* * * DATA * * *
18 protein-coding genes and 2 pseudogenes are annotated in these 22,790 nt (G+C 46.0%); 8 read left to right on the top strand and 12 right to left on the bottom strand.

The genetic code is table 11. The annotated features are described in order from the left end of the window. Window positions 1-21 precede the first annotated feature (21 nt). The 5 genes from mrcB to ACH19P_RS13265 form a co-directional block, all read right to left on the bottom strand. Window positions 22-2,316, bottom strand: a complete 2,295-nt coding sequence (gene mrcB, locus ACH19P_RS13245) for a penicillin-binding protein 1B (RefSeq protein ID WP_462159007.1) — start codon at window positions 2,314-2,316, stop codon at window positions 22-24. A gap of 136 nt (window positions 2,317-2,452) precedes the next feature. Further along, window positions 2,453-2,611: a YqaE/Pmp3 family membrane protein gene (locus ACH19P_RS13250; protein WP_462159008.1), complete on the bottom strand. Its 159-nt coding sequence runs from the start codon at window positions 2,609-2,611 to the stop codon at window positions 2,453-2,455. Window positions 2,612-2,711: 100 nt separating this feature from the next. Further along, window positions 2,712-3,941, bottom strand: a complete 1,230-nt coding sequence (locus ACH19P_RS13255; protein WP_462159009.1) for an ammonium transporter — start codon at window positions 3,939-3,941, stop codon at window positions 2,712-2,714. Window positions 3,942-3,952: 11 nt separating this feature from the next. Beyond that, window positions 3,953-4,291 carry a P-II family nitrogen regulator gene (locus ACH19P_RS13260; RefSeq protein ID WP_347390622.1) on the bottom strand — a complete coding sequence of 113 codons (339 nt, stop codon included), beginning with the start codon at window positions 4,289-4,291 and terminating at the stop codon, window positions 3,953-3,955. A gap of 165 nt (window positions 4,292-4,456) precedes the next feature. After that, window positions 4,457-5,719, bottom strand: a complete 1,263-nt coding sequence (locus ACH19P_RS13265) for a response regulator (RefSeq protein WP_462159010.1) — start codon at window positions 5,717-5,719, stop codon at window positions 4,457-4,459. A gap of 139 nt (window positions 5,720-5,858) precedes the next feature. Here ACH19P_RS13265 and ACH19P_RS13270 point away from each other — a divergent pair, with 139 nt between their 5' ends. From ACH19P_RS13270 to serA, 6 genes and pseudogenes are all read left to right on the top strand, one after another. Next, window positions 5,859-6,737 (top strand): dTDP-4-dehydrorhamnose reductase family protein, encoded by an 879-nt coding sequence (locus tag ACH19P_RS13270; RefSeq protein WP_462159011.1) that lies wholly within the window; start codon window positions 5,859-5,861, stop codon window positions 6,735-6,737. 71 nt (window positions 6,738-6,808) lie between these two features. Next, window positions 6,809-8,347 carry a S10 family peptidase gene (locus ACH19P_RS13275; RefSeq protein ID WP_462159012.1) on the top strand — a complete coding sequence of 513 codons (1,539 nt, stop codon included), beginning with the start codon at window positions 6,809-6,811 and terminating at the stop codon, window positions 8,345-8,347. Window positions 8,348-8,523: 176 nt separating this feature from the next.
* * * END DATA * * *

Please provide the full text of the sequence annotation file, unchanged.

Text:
18 protein-coding genes and 2 pseudogenes are annotated in these 22,790 nt (G+C 46.0%); 8 read left to right on the top strand and 12 right to left on the bottom strand.

The genetic code is table 11. The annotated features are described in order from the left end of the window. Window positions 1-21 precede the first annotated feature (21 nt). The 5 genes from mrcB to ACH19P_RS13265 form a co-directional block, all read right to left on the bottom strand. Window positions 22-2,316, bottom strand: a complete 2,295-nt coding sequence (gene mrcB, locus ACH19P_RS13245) for a penicillin-binding protein 1B (RefSeq protein ID WP_462159007.1) — start codon at window positions 2,314-2,316, stop codon at window positions 22-24. A gap of 136 nt (window positions 2,317-2,452) precedes the next feature. Further along, window positions 2,453-2,611: a YqaE/Pmp3 family membrane protein gene (locus ACH19P_RS13250; protein WP_462159008.1), complete on the bottom strand. Its 159-nt coding sequence runs from the start codon at window positions 2,609-2,611 to the stop codon at window positions 2,453-2,455. Window positions 2,612-2,711: 100 nt separating this feature from the next. Further along, window positions 2,712-3,941, bottom strand: a complete 1,230-nt coding sequence (locus ACH19P_RS13255; protein WP_462159009.1) for an ammonium transporter — start codon at window positions 3,939-3,941, stop codon at window positions 2,712-2,714. Window positions 3,942-3,952: 11 nt separating this feature from the next. Beyond that, window positions 3,953-4,291 carry a P-II family nitrogen regulator gene (locus ACH19P_RS13260; RefSeq protein ID WP_347390622.1) on the bottom strand — a complete coding sequence of 113 codons (339 nt, stop codon included), beginning with the start codon at window positions 4,289-4,291 and terminating at the stop codon, window positions 3,953-3,955. A gap of 165 nt (window positions 4,292-4,456) precedes the next feature. After that, window positions 4,457-5,719, bottom strand: a complete 1,263-nt coding sequence (locus ACH19P_RS13265) for a response regulator (RefSeq protein WP_462159010.1) — start codon at window positions 5,717-5,719, stop codon at window positions 4,457-4,459. A gap of 139 nt (window positions 5,720-5,858) precedes the next feature. Here ACH19P_RS13265 and ACH19P_RS13270 point away from each other — a divergent pair, with 139 nt between their 5' ends. From ACH19P_RS13270 to serA, 6 genes and pseudogenes are all read left to right on the top strand, one after another. Next, window positions 5,859-6,737 (top strand): dTDP-4-dehydrorhamnose reductase family protein, encoded by an 879-nt coding sequence (locus tag ACH19P_RS13270; RefSeq protein WP_462159011.1) that lies wholly within the window; start codon window positions 5,859-5,861, stop codon window positions 6,735-6,737. 71 nt (window positions 6,738-6,808) lie between these two features. Next, window positions 6,809-8,347 carry a S10 family peptidase gene (locus ACH19P_RS13275; RefSeq protein ID WP_462159012.1) on the top strand — a complete coding sequence of 513 codons (1,539 nt, stop codon included), beginning with the start codon at window positions 6,809-6,811 and terminating at the stop codon, window positions 8,345-8,347. Window positions 8,348-8,523: 176 nt separating this feature from the next.